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Journal of Applied Remote Sensing • new

Do deep convolutional neural networks really need to be deep when applied for remote scene classification?
Author(s): Chang Luo; Jie Wang; Gang Feng; Suhui Xu; Shiqiang Wang
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Paper Abstract

Deep convolutional neural networks (CNNs) have been widely used to obtain high-level representation in various computer vision tasks. However, for remote scene classification, there are not sufficient images to train a very deep CNN from scratch. From two viewpoints of generalization power, we propose two promising kinds of deep CNNs for remote scenes and try to find whether deep CNNs need to be deep for remote scene classification. First, we transfer successful pretrained deep CNNs to remote scenes based on the theory that depth of CNNs brings the generalization power by learning available hypothesis for finite data samples. Second, according to the opposite viewpoint that generalization power of deep CNNs comes from massive memorization and shallow CNNs with enough neural nodes have perfect finite sample expressivity, we design a lightweight deep CNN (LDCNN) for remote scene classification. With five well-known pretrained deep CNNs, experimental results on two independent remote-sensing datasets demonstrate that transferred deep CNNs can achieve state-of-the-art results in an unsupervised setting. However, because of its shallow architecture, LDCNN cannot obtain satisfactory performance, regardless of whether in an unsupervised, semisupervised, or supervised setting. CNNs really need depth to obtain general features for remote scenes. This paper also provides baseline for applying deep CNNs to other remote sensing tasks.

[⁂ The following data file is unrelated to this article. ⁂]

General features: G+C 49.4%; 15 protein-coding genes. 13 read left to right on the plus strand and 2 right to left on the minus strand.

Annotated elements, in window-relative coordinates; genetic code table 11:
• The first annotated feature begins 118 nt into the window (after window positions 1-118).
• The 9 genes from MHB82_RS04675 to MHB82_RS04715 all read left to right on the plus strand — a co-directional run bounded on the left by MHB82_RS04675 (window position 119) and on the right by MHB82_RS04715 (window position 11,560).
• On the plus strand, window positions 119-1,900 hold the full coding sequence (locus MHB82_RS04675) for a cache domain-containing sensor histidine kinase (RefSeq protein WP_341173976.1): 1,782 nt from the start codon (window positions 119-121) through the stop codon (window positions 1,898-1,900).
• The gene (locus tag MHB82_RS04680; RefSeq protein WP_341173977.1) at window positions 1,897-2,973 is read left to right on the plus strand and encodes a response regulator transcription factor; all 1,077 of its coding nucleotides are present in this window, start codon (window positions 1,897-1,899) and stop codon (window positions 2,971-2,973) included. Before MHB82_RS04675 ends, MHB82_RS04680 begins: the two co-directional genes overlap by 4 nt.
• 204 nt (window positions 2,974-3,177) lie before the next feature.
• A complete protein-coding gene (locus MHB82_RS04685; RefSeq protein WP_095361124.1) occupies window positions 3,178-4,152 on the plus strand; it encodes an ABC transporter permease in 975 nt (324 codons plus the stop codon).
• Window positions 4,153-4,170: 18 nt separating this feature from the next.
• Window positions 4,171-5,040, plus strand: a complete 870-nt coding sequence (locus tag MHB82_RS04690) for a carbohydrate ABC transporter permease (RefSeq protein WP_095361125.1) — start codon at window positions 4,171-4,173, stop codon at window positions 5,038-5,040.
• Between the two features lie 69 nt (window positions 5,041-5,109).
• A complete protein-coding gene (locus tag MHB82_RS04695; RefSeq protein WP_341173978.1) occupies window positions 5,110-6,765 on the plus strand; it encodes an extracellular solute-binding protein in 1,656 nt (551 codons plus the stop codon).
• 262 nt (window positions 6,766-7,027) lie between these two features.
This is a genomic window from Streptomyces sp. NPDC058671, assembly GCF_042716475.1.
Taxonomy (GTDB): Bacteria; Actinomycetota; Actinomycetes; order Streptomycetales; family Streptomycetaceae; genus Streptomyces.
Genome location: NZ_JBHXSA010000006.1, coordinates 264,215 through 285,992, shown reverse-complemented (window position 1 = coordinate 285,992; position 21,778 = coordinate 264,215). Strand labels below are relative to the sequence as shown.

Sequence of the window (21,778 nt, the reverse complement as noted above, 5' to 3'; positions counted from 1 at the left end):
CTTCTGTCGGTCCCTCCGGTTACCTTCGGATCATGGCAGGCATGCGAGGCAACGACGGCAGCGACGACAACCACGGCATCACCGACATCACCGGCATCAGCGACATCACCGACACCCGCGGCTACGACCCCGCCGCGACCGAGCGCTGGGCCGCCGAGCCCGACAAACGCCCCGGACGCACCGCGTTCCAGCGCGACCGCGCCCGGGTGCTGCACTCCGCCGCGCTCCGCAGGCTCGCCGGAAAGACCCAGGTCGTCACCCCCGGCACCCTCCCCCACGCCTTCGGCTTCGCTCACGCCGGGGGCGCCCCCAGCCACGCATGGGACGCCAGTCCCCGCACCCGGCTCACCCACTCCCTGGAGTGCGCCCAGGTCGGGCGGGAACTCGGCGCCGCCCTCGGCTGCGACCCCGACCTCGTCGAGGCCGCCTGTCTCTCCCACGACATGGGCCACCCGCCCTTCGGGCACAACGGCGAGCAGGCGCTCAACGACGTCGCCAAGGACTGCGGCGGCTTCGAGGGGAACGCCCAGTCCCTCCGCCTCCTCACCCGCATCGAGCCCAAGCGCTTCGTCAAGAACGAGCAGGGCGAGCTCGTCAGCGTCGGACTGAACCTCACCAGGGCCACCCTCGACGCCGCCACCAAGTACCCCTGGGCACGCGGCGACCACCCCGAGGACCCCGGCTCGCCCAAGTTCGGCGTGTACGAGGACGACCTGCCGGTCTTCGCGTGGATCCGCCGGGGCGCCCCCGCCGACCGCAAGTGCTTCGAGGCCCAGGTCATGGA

Paper Details

Date Published: 18 September 2017
PDF: 24 pages
J. Appl. Rem. Sens. 11(4) 042613 doi: 10.1117/1.JRS.11.042613
Published in: Journal of Applied Remote Sensing Volume 11, Issue 4
Show Author Affiliations
Chang Luo, Air Force Engineering Univ. (China)
Jie Wang, Air Force Engineering Univ. (China)
Gang Feng, Air Force Engineering Univ. (China)
Suhui Xu, Xi'an Research Institute of High Technology (China)
Shiqiang Wang, Air Force Engineering Univ. (China)

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